91. jim_thompson5910

A = 100 B = pi/45 C = 45 D = 110 $\Large H(t) = A\cos\left(B(t-C)\right) + D$ $\Large H(t) = 100\cos\left(\frac{\pi}{45}(t-45)\right) + 110$ attached is the graph

92. jim_thompson5910

you could use sine but the phase shift would be different. Everything else would stay the same

93. anonymous

Okay , it makes sense

94. anonymous

in number 8 , what do they mean by horizontal shift ?

95. jim_thompson5910

the parent function y = cos(x) has a max when x = 0 but we want to force the max to be when x = 45 so that's why we do a horizontal shift and why C = 45

96. jim_thompson5910

|dw:1440390964651:dw|

97. jim_thompson5910

|dw:1440390975447:dw|

98. jim_thompson5910

|dw:1440390992114:dw|

99. anonymous

So it is 45 . I'm used to shifts when it comes to 2 graphs

100. jim_thompson5910

yeah it's 45 if we use cosine

101. anonymous

Since with cosine x = 0

102. jim_thompson5910

what do you mean?

103. anonymous

idk . I'm probably confusing myself

104. anonymous

so for number 9 , where are they getting at with the parent function being flipped ? I don't even know what the parent function is :/

105. jim_thompson5910

in this case, we used the parent function y = cos(x)

106. jim_thompson5910

it's just the base function that you apply the transformations to

107. jim_thompson5910

A = 100 which is positive, we aren't flipping the function over

108. anonymous

if it were to be flipped , how would I know that was the case ?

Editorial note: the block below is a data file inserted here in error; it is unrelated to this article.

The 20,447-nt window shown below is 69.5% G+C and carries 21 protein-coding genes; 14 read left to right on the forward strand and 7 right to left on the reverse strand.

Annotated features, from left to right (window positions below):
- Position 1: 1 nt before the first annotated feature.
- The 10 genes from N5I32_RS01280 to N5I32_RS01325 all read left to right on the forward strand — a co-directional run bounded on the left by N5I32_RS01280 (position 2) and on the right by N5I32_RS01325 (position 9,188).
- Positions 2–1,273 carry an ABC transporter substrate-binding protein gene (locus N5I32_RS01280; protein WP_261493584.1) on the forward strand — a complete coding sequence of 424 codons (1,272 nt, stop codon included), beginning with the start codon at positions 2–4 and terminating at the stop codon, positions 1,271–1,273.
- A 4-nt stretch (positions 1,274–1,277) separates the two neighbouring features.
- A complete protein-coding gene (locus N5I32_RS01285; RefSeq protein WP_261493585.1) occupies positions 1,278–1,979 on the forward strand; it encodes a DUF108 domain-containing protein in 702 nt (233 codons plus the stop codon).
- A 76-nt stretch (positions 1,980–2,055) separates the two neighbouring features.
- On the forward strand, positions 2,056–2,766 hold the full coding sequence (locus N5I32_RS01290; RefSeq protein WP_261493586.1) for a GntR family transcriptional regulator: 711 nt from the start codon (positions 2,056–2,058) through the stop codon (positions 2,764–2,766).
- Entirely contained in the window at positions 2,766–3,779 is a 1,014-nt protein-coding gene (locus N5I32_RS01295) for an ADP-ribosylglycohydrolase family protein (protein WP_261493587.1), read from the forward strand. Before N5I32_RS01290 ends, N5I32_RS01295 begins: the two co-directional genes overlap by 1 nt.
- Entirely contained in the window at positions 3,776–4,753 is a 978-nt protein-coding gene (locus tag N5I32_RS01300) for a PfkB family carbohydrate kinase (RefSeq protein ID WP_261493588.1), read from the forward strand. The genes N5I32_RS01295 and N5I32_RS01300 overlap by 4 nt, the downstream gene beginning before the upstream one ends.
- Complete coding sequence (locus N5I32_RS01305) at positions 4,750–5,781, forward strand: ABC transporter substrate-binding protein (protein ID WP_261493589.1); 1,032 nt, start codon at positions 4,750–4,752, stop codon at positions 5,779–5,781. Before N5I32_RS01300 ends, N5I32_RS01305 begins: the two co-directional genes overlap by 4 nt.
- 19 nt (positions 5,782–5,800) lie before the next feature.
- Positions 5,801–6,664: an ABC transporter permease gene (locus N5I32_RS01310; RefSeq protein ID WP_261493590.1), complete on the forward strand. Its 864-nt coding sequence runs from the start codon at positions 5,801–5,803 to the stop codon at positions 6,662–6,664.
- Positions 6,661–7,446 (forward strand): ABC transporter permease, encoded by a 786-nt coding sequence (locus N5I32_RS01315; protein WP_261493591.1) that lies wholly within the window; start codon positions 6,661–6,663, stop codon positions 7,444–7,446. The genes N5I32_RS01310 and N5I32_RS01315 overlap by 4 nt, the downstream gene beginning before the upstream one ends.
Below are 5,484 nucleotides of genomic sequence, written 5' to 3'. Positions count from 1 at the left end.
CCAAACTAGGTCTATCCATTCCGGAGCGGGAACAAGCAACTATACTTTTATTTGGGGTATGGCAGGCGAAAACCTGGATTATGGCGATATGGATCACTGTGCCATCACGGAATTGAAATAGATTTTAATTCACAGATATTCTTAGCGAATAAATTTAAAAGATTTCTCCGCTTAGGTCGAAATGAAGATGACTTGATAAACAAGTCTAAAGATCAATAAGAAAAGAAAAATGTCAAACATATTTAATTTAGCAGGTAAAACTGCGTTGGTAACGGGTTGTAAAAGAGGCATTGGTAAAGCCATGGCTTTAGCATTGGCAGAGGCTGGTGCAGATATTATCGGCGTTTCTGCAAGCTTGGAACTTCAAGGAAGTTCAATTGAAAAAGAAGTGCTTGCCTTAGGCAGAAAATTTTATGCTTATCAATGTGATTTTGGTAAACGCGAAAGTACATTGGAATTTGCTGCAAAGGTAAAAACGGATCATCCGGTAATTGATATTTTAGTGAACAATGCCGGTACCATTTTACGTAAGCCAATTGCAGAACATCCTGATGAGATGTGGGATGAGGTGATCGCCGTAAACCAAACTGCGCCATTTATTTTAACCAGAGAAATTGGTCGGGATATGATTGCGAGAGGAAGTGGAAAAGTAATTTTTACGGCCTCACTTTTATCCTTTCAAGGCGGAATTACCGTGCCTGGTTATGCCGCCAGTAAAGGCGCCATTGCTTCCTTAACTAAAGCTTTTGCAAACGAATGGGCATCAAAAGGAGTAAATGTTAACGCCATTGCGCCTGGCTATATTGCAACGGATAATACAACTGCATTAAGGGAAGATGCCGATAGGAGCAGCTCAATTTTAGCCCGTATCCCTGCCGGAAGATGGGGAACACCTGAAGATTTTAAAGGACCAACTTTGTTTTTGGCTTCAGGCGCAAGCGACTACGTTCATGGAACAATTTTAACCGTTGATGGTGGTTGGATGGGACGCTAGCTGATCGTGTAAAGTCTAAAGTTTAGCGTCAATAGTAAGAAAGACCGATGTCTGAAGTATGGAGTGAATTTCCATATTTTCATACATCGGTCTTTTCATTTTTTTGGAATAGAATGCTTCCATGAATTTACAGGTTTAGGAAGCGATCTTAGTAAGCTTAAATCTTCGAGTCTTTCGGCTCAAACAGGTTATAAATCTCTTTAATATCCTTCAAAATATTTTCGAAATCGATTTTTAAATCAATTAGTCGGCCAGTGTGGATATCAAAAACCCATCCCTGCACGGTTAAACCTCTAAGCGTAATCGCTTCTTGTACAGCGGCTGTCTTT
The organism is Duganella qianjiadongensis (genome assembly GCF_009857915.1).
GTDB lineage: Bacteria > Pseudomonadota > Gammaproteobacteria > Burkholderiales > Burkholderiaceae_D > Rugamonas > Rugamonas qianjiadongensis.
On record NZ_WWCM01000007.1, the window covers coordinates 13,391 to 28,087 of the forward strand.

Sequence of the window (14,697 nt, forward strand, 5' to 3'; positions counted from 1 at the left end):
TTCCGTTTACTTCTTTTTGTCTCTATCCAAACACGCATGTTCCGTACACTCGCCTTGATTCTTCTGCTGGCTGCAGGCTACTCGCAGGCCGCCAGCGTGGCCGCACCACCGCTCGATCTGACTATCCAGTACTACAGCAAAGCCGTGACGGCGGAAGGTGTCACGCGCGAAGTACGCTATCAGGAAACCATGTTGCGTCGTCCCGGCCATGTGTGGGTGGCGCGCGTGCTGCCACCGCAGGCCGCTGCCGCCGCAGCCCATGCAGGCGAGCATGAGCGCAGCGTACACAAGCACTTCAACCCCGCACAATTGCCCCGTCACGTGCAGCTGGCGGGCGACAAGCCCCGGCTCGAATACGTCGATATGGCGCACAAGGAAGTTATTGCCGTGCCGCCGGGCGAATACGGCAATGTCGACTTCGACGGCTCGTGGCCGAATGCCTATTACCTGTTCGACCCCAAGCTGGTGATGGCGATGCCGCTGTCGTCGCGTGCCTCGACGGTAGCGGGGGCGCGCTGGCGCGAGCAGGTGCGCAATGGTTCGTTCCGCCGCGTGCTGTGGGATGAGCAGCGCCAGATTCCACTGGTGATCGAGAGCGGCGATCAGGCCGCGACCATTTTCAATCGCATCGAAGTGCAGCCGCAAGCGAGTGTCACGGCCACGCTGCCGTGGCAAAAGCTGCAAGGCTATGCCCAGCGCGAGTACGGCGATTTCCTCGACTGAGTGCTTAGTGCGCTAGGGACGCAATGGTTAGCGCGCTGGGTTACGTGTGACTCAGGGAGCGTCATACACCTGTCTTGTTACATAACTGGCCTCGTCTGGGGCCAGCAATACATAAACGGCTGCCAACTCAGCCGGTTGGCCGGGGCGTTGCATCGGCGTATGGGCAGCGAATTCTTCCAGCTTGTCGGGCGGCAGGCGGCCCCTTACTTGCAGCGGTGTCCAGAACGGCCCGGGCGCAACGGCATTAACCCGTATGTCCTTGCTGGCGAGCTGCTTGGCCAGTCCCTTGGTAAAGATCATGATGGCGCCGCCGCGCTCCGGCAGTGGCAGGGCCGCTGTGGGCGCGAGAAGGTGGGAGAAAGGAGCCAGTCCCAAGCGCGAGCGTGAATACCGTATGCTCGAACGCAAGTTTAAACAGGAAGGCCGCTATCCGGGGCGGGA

109. jim_thompson5910

well I started with y = cos(x) which has A = 1 as a positive number shifting everything over to the right 45 units doesn't flip things

110. jim_thompson5910

I played around with the graph a bit, and I am just realizing that A could be negative, but that changes the phase shift.

111. jim_thompson5910

So there are a few ways to get the h(t) function

112. jim_thompson5910

if A = +100, then the phase shift is C = 45 if A = -100, then the phase shift is C = 0

113. anonymous

But since it's dealing with a ferris wheel , it couldn't have a negative value since you can't go in circles negative times right ?

114. jim_thompson5910

t and h can't be negative, but A could be

115. jim_thompson5910

the amplitude is |A| the absolute value ensures we have a positive amplitude

116. jim_thompson5910

on your worksheet, draw vertical bars around the "A" where it says A is the amplitude on page 1

117. anonymous

oh okay , so it doesn't really matter if it was negative cause it regardless it's going to be positive since it's absolute value ?

118. jim_thompson5910

exactly

119. jim_thompson5910

eg: y = -2*cos(x) has an amplitude of |-2| = 2

120. anonymous

okay , I get it

121. anonymous

in the equation on number 10, what's "Af" ?

122. jim_thompson5910

I don't see #10 in any of the attachments

123. anonymous

one moment

124. anonymous

125. jim_thompson5910

oh, that's A*f

126. jim_thompson5910

f is the trig function look back at page 1

127. anonymous

so it's the amplitude times the trig function ? 100cosx ? or ...

128. jim_thompson5910

yeah like how I wrote above when I wrote out H(t)

129. anonymous

where did you write that ?

130. jim_thompson5910

it's buried a bit when I wrote $\Large H(t) = 100\cos\left(\frac{\pi}{45}(t-45)\right) + 110$

131. anonymous

oooh okay , I remember

132. anonymous

and t would b 90 , correct ?

133. anonymous

be *

134. jim_thompson5910

t is just a variable that represents the time in seconds

135. jim_thompson5910